If you're in the entertainment business, particularly TV and movies, the name Garry Marshall means success and longevity. Success is always a long shot in Hollywood. But longevity -- that, as the Wizard would say, is a horse of a different color. When you read, or much better listen to, Marshall's book, My Happy Days in Hollywood - A Memoir, I guarantee you will come away with a fine appreciation of how to achieve lasting success in any business -- whether making movies or matzos.
This story is set in Hollywood and Marshall thoroughly covers his days as a comedy writer for the less-than-charming Joey Bishop, a writer on The Jack Parr Tonight Show, Dick Van Dyke, The Danny Thomas Show and The Lucy Show; his hit TV series Happy Days; and his challenging and not-so-happy days with his sister, Penny Marshall, throughout Laverne and Shirley's 7 years. He also takes us through his 18 directorial jobs including Overboard, Runaway Bride, The Princess Diaries and Pretty Woman, the one that changed his career and made Julia Roberts a star. He takes the listener up to the recent Valentine's Day and New Year's Eve. There is a the yet-to-be released Merry Christmas, which is not covered in this book. Failures are here, too. Do you remember Exit to Eden or The Other Sister?
One of the primary takeaways from Marshall is that life is not so much about what you do but how you do it. The word 'happy' in his memoir is not just a play on Happy Days. Marshall's default mode is 'fun.' He is determined to have congeniality, fun and well-orchestrated pranks reign on whatever project he's working on.
His is a world filled with large egos and unpredictability. After weeks of shooting Beaches, co-star Barbara Hershey came to the set one day having done a lip-plump without telling anyone. (And plump is being kind. The word Ubangi comes to mind.) When Marshall bawls someone out, like Hershey and later misbehaving Lindsay Lohan on Georgia Rule, it's done with such humor and gentleness that the stars get the point without feeling scolded or humiliated. And his creative soul always seems to find a way to reshoot or restage a scene and work around the problem. Always with humor.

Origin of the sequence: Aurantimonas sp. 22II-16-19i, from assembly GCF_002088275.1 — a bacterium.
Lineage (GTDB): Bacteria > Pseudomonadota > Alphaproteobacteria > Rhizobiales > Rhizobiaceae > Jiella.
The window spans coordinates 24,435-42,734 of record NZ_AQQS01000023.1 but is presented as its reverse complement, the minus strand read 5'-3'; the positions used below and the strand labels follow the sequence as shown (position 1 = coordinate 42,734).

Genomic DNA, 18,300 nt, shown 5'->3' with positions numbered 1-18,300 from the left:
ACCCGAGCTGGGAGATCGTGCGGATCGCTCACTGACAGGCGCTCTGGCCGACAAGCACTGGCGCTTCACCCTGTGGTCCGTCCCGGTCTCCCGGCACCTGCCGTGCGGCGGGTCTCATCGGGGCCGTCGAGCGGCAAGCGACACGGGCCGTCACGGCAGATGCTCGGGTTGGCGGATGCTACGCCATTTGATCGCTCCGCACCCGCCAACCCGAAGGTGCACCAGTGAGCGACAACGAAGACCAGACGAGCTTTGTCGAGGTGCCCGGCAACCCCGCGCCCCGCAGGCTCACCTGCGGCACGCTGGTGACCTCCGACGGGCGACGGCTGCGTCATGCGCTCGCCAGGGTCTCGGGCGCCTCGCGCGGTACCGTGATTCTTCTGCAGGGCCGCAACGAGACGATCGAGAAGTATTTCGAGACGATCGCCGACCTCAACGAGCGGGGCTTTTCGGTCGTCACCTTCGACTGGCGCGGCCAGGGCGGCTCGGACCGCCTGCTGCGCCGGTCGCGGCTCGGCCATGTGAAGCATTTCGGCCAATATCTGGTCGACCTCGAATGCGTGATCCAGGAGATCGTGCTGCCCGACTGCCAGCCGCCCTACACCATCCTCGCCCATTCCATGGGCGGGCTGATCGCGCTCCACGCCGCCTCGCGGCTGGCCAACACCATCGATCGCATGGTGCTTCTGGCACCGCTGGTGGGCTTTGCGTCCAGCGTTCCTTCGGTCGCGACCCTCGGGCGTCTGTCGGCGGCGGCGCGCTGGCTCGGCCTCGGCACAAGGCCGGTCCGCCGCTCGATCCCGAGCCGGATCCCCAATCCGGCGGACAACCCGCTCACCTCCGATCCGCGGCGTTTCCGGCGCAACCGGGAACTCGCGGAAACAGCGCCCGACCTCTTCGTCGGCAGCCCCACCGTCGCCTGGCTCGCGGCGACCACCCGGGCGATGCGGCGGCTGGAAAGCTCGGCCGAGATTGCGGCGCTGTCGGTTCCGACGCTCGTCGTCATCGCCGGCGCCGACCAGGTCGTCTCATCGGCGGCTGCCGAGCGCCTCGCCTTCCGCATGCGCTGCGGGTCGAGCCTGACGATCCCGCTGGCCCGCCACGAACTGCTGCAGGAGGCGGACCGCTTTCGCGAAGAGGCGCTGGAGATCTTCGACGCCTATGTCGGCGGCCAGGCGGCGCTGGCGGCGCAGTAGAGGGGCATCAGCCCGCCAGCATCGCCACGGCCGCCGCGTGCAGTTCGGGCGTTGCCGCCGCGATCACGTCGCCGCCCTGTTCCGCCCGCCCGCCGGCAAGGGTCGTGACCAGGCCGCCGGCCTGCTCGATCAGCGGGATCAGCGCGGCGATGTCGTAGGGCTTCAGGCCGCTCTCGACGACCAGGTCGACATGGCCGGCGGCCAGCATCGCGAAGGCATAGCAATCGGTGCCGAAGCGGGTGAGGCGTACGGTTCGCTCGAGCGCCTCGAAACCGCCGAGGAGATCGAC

Like many directors, Marshall does tend to blame his flops on outside forces, particularly the marketing department. He also isn't hesitant to talk about his considerable financial problems, which may have helped to fuel his creativity. Or as he puts it, "Creativity is a great place to hide from the real world."
This is definitely one of those books that's so much better heard than read. Marshall narrating Marshall is like a bell that calls many to church -- well, a cracked bell, to be sure. It invites you in on the fun -- because he's having fun telling you in his gravel-heavy Brooklyn accent that drops all 'Gs' from words like 'reco-nize' as he often abandons the letter 'R' from the alphabet so 'sporty' comes out as 'spawty.'
Summing up this joyous man and his career in this highly engaging audiobook, Garry Marshall is a continuum of legendary directors like George Cukor, the original women's director, and Frank Capra, who also believed in uplifting, happy endings. Marshall adds a third component to these entertainment masters: quintessential humor. Happy for him -- and us.
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